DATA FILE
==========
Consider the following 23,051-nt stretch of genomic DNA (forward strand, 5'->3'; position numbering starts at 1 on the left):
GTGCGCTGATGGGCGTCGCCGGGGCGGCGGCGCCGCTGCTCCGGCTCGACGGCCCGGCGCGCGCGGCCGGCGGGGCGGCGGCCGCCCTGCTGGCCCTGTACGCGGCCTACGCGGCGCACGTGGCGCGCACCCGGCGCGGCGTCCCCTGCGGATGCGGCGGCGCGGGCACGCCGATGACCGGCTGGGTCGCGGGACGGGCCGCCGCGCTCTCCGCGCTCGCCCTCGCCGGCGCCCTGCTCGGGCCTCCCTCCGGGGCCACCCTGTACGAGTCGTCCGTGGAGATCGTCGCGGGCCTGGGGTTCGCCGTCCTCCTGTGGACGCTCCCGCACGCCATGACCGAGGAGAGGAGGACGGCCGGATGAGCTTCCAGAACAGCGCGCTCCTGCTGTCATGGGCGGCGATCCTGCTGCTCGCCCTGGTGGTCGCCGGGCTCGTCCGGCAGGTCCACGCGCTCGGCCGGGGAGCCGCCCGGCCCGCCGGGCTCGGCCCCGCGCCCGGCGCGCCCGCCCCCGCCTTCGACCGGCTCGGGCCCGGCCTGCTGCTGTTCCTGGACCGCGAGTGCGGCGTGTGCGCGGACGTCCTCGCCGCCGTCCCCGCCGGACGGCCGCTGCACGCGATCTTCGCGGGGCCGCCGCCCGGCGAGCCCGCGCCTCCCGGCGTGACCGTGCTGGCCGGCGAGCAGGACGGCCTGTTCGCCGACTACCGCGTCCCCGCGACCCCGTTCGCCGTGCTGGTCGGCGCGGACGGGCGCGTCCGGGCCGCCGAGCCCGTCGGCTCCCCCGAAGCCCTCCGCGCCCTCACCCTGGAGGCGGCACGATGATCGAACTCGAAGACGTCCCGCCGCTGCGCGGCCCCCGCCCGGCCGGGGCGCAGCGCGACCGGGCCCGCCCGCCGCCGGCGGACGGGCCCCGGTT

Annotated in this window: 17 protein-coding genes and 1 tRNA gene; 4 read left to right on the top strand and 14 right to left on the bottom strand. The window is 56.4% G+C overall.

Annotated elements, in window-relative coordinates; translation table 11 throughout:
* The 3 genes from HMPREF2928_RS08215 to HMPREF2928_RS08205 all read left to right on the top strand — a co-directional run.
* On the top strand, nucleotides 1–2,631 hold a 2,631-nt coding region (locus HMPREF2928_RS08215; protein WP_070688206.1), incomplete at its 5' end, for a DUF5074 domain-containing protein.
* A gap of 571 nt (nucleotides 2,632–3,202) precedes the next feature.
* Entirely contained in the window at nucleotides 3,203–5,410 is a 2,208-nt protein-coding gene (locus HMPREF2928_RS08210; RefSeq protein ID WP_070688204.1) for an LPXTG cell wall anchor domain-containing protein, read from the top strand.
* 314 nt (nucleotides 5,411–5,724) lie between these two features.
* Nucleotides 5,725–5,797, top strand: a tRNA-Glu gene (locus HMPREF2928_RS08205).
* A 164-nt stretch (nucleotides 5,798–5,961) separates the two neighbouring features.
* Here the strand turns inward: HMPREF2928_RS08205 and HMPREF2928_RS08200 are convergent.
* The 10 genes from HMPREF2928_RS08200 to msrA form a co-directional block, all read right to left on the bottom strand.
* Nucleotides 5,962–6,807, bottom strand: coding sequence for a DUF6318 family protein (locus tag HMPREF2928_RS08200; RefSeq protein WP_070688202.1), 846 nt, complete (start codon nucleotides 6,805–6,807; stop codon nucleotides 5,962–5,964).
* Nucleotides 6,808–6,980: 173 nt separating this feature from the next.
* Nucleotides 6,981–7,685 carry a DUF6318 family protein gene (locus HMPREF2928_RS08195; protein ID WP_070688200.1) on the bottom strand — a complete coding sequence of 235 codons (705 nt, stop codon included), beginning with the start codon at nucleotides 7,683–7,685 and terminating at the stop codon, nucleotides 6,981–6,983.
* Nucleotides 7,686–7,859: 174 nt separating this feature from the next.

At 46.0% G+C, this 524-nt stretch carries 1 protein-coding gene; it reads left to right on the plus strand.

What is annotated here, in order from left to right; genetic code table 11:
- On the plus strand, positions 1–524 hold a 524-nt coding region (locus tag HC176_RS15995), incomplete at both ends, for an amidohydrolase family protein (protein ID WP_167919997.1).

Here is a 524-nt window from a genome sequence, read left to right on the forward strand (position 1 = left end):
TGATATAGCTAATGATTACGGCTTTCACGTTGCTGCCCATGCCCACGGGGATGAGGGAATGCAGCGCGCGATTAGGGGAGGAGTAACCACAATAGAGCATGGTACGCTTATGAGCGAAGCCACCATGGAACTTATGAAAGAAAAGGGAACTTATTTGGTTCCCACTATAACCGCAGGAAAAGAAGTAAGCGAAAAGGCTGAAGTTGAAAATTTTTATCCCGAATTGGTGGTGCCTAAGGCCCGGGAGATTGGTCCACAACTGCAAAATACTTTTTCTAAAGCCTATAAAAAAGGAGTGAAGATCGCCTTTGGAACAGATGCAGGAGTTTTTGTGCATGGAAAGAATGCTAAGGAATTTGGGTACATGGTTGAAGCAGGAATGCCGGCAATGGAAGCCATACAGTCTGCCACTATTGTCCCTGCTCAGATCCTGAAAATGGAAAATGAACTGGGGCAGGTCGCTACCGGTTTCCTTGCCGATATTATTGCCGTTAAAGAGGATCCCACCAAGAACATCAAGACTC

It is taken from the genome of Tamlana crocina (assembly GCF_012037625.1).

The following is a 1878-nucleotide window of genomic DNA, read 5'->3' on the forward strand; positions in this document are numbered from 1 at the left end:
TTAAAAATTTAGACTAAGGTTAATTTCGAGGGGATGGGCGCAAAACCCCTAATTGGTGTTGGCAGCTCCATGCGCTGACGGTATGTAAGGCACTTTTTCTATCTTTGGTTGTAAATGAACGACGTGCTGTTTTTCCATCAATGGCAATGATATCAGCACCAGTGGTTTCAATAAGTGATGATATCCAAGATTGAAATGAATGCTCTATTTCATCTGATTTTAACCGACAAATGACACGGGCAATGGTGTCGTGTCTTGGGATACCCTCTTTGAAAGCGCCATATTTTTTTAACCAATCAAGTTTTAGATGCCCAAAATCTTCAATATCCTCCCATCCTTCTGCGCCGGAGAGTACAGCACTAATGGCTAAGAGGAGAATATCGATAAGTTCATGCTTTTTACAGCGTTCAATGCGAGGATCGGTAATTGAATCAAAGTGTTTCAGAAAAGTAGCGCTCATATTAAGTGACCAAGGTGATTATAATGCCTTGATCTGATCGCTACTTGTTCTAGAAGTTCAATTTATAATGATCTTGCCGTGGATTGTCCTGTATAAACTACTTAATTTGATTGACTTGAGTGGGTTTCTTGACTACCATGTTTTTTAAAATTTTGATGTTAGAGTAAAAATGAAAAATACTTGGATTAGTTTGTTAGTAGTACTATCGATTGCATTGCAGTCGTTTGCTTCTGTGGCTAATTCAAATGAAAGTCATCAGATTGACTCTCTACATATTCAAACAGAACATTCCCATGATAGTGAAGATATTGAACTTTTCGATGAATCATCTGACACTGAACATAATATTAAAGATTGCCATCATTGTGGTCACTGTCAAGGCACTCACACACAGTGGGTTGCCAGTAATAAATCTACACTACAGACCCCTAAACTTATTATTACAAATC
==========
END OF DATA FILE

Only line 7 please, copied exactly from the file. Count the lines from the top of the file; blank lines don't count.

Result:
* A gap of 571 nt (nucleotides 2,632–3,202) precedes the next feature.